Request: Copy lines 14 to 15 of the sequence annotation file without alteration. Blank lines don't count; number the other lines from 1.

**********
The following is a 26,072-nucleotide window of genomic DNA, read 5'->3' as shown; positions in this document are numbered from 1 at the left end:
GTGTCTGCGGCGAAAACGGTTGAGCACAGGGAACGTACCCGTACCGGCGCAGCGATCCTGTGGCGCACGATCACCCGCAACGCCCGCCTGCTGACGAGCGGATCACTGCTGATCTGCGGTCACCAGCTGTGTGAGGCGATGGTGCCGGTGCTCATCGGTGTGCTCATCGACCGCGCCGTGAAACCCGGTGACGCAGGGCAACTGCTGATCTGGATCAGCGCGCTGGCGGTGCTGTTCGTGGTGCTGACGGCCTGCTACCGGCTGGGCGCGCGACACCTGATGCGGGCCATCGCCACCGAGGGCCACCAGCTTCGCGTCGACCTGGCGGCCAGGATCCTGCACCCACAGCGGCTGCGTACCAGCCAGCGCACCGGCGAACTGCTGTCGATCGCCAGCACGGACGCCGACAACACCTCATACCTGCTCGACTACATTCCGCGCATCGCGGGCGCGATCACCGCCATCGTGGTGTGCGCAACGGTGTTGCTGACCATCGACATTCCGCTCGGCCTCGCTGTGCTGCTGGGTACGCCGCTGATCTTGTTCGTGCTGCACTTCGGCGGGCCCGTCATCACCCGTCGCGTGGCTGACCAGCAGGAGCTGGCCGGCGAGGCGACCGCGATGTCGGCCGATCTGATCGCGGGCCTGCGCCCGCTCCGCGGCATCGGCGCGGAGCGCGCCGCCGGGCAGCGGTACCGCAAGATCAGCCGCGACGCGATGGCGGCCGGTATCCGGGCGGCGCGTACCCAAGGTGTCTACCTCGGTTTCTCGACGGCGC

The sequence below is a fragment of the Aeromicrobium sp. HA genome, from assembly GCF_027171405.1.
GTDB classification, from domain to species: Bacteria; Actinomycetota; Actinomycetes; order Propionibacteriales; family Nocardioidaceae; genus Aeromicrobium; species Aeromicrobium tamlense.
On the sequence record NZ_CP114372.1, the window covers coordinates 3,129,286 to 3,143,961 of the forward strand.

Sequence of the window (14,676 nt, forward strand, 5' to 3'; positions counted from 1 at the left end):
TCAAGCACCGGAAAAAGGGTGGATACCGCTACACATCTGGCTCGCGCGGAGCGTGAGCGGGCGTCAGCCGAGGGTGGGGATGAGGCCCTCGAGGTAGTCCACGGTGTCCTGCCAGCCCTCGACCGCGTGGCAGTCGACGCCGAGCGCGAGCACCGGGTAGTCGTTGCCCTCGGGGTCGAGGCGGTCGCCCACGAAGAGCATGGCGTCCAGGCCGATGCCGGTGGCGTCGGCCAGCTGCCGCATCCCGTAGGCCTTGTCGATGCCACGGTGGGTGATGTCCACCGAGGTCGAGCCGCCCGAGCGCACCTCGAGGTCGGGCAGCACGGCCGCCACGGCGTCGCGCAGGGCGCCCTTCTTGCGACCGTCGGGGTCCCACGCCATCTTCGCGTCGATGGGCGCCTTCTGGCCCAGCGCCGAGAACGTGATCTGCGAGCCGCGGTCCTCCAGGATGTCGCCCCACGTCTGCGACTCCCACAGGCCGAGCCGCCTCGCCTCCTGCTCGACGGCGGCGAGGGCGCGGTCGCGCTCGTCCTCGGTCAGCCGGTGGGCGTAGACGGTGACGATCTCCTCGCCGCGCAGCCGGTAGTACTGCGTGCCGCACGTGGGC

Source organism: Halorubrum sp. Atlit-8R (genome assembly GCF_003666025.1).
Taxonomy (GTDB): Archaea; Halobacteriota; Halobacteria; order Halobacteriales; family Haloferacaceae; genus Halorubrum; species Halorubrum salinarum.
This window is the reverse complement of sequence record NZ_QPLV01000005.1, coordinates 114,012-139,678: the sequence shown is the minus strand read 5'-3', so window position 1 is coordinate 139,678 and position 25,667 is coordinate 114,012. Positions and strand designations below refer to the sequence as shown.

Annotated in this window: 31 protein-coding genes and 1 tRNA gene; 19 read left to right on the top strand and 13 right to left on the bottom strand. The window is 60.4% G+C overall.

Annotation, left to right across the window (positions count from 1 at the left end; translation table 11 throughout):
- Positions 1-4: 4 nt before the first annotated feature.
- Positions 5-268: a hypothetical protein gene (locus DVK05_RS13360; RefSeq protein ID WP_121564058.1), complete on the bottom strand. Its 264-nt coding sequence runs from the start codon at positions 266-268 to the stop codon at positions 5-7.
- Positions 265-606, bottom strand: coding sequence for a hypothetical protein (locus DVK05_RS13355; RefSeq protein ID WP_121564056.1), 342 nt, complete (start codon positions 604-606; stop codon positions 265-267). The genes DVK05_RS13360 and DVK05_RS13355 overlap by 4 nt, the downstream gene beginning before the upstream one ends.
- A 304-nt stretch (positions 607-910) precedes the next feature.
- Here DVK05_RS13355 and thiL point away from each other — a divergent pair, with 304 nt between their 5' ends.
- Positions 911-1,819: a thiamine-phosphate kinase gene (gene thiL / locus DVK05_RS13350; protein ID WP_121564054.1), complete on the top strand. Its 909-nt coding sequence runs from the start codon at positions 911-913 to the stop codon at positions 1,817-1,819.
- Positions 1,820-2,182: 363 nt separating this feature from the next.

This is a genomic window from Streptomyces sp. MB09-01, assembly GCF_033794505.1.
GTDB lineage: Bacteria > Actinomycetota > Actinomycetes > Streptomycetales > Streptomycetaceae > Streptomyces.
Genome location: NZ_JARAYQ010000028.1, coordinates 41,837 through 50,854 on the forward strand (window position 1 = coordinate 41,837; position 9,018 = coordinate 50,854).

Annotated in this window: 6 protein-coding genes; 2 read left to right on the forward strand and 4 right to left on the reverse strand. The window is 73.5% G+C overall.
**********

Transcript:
- Positions 5-268: a hypothetical protein gene (locus DVK05_RS13360; RefSeq protein ID WP_121564058.1), complete on the bottom strand. Its 264-nt coding sequence runs from the start codon at positions 266-268 to the stop codon at positions 5-7.
- Positions 265-606, bottom strand: coding sequence for a hypothetical protein (locus DVK05_RS13355; RefSeq protein ID WP_121564056.1), 342 nt, complete (start codon positions 604-606; stop codon positions 265-267). The genes DVK05_RS13360 and DVK05_RS13355 overlap by 4 nt, the downstream gene beginning before the upstream one ends.